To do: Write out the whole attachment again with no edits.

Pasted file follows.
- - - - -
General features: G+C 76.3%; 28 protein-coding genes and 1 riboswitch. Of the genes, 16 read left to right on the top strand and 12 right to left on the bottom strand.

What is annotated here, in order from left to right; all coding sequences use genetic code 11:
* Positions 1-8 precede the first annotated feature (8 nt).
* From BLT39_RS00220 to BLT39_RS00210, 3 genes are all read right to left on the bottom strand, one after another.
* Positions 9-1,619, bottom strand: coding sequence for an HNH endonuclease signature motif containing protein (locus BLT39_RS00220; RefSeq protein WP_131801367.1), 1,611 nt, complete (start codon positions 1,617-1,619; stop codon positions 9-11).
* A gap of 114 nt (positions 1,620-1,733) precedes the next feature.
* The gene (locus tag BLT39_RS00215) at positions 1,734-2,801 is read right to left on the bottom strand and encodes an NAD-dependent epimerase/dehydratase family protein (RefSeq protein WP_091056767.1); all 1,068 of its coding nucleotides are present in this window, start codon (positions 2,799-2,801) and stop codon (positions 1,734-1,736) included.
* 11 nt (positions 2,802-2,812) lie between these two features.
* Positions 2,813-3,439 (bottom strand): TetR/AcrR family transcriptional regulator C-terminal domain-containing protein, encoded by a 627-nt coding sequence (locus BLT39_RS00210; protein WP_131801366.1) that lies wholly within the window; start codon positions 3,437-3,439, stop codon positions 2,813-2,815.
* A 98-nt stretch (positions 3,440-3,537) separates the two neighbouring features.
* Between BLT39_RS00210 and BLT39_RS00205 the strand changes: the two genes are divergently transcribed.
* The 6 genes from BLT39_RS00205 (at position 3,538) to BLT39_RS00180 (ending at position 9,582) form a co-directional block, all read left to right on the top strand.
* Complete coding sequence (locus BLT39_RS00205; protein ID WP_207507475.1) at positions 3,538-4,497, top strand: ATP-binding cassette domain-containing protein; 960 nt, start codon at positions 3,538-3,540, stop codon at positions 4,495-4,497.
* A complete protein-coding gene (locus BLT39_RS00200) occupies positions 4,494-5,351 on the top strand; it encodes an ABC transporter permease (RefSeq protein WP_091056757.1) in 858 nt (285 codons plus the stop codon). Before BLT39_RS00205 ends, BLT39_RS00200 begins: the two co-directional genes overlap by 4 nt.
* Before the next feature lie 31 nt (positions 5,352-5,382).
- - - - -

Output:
General features: G+C 76.3%; 28 protein-coding genes and 1 riboswitch. Of the genes, 16 read left to right on the top strand and 12 right to left on the bottom strand.

What is annotated here, in order from left to right; all coding sequences use genetic code 11:
* Positions 1-8 precede the first annotated feature (8 nt).
* From BLT39_RS00220 to BLT39_RS00210, 3 genes are all read right to left on the bottom strand, one after another.
* Positions 9-1,619, bottom strand: coding sequence for an HNH endonuclease signature motif containing protein (locus BLT39_RS00220; RefSeq protein WP_131801367.1), 1,611 nt, complete (start codon positions 1,617-1,619; stop codon positions 9-11).
* A gap of 114 nt (positions 1,620-1,733) precedes the next feature.
* The gene (locus tag BLT39_RS00215) at positions 1,734-2,801 is read right to left on the bottom strand and encodes an NAD-dependent epimerase/dehydratase family protein (RefSeq protein WP_091056767.1); all 1,068 of its coding nucleotides are present in this window, start codon (positions 2,799-2,801) and stop codon (positions 1,734-1,736) included.
* 11 nt (positions 2,802-2,812) lie between these two features.
* Positions 2,813-3,439 (bottom strand): TetR/AcrR family transcriptional regulator C-terminal domain-containing protein, encoded by a 627-nt coding sequence (locus BLT39_RS00210; protein WP_131801366.1) that lies wholly within the window; start codon positions 3,437-3,439, stop codon positions 2,813-2,815.
* A 98-nt stretch (positions 3,440-3,537) separates the two neighbouring features.
* Between BLT39_RS00210 and BLT39_RS00205 the strand changes: the two genes are divergently transcribed.
* The 6 genes from BLT39_RS00205 (at position 3,538) to BLT39_RS00180 (ending at position 9,582) form a co-directional block, all read left to right on the top strand.
* Complete coding sequence (locus BLT39_RS00205; protein ID WP_207507475.1) at positions 3,538-4,497, top strand: ATP-binding cassette domain-containing protein; 960 nt, start codon at positions 3,538-3,540, stop codon at positions 4,495-4,497.
* A complete protein-coding gene (locus BLT39_RS00200) occupies positions 4,494-5,351 on the top strand; it encodes an ABC transporter permease (RefSeq protein WP_091056757.1) in 858 nt (285 codons plus the stop codon). Before BLT39_RS00205 ends, BLT39_RS00200 begins: the two co-directional genes overlap by 4 nt.
* Before the next feature lie 31 nt (positions 5,352-5,382).